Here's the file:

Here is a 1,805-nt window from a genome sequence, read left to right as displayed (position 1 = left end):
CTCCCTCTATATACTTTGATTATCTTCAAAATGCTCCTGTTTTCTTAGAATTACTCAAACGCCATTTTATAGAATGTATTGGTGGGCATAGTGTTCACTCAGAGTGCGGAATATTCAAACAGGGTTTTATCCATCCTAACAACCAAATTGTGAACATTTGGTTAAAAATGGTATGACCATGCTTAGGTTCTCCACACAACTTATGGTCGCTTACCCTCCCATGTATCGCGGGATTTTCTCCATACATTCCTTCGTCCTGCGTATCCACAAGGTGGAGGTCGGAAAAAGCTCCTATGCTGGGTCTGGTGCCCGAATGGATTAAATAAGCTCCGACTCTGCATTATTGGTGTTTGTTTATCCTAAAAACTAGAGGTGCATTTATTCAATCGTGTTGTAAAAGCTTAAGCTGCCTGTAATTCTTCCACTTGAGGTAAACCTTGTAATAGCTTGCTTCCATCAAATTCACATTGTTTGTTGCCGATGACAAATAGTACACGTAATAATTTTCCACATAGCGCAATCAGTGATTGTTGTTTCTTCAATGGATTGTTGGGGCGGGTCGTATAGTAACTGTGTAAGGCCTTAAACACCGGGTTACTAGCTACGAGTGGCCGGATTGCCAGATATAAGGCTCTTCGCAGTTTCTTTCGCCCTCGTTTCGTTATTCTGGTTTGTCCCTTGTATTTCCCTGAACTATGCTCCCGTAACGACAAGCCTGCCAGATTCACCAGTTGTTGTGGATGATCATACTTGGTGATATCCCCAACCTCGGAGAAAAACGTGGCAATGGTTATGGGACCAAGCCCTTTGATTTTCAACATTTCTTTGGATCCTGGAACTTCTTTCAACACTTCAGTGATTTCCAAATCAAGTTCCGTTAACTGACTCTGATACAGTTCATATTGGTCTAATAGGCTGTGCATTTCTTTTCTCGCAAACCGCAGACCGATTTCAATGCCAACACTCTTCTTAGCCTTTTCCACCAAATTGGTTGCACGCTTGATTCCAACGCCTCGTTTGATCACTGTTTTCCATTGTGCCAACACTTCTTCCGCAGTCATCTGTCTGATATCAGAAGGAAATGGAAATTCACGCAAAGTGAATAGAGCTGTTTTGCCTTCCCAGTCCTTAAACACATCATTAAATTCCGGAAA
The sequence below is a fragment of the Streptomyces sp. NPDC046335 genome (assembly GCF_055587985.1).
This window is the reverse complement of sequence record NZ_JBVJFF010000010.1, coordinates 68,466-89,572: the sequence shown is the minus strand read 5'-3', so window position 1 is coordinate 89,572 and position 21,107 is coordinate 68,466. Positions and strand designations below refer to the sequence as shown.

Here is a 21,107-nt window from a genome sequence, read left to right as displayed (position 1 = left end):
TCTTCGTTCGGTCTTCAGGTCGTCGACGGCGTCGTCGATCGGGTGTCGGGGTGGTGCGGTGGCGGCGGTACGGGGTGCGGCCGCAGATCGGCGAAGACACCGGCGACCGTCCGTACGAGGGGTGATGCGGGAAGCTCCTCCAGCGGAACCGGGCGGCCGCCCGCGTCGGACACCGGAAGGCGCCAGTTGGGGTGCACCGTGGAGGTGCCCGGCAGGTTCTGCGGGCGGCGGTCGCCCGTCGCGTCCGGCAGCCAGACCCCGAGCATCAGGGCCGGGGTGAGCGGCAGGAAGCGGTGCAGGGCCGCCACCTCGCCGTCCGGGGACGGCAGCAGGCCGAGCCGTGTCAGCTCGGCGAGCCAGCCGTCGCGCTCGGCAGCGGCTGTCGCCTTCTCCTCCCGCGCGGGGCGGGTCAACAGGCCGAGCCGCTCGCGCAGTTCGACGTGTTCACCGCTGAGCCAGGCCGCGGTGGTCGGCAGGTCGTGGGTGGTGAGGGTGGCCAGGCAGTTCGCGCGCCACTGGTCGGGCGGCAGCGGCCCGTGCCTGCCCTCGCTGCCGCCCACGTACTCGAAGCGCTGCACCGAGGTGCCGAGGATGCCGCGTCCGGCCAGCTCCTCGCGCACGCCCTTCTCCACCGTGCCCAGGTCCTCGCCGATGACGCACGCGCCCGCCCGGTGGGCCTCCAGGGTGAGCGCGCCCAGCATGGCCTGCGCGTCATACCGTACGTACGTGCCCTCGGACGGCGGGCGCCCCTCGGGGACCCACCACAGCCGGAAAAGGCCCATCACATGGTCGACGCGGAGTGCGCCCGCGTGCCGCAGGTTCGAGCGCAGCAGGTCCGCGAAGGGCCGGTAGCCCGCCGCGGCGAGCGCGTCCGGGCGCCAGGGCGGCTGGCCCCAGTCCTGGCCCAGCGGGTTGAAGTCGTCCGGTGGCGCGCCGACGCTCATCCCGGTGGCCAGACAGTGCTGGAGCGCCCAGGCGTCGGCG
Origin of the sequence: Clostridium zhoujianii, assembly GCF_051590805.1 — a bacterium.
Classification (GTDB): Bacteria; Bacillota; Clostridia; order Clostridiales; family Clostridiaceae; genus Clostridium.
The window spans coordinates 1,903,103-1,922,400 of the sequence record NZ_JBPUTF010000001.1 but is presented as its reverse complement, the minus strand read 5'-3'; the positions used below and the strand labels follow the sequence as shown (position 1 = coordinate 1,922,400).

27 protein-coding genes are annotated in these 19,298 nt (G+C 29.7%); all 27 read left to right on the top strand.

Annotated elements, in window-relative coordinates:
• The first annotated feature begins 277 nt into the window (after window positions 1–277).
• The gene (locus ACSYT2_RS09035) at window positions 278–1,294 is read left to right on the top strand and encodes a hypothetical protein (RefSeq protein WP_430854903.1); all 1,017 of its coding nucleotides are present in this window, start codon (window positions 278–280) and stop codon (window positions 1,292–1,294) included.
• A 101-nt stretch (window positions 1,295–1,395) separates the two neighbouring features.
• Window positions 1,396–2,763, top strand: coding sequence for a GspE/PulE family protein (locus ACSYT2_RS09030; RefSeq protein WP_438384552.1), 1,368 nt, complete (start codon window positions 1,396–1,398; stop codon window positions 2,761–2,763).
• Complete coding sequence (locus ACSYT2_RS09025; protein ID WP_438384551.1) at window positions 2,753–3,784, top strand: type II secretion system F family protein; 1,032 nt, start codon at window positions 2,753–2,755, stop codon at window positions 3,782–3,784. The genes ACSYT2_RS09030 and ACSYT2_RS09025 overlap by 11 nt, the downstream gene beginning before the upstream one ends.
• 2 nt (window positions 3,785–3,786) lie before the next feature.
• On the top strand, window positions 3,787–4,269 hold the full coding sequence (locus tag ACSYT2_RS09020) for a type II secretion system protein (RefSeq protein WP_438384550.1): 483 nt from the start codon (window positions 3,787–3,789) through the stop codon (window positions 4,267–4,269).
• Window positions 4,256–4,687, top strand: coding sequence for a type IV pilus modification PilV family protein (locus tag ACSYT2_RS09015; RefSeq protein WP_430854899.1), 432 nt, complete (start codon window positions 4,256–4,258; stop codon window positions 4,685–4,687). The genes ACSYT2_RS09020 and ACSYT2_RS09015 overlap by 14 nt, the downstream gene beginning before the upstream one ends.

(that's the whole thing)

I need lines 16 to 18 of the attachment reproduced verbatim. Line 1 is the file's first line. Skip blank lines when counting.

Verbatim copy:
• Complete coding sequence (locus ACSYT2_RS09025; protein ID WP_438384551.1) at window positions 2,753–3,784, top strand: type II secretion system F family protein; 1,032 nt, start codon at window positions 2,753–2,755, stop codon at window positions 3,782–3,784. The genes ACSYT2_RS09030 and ACSYT2_RS09025 overlap by 11 nt, the downstream gene beginning before the upstream one ends.
• 2 nt (window positions 3,785–3,786) lie before the next feature.
• On the top strand, window positions 3,787–4,269 hold the full coding sequence (locus tag ACSYT2_RS09020) for a type II secretion system protein (RefSeq protein WP_438384550.1): 483 nt from the start codon (window positions 3,787–3,789) through the stop codon (window positions 4,267–4,269).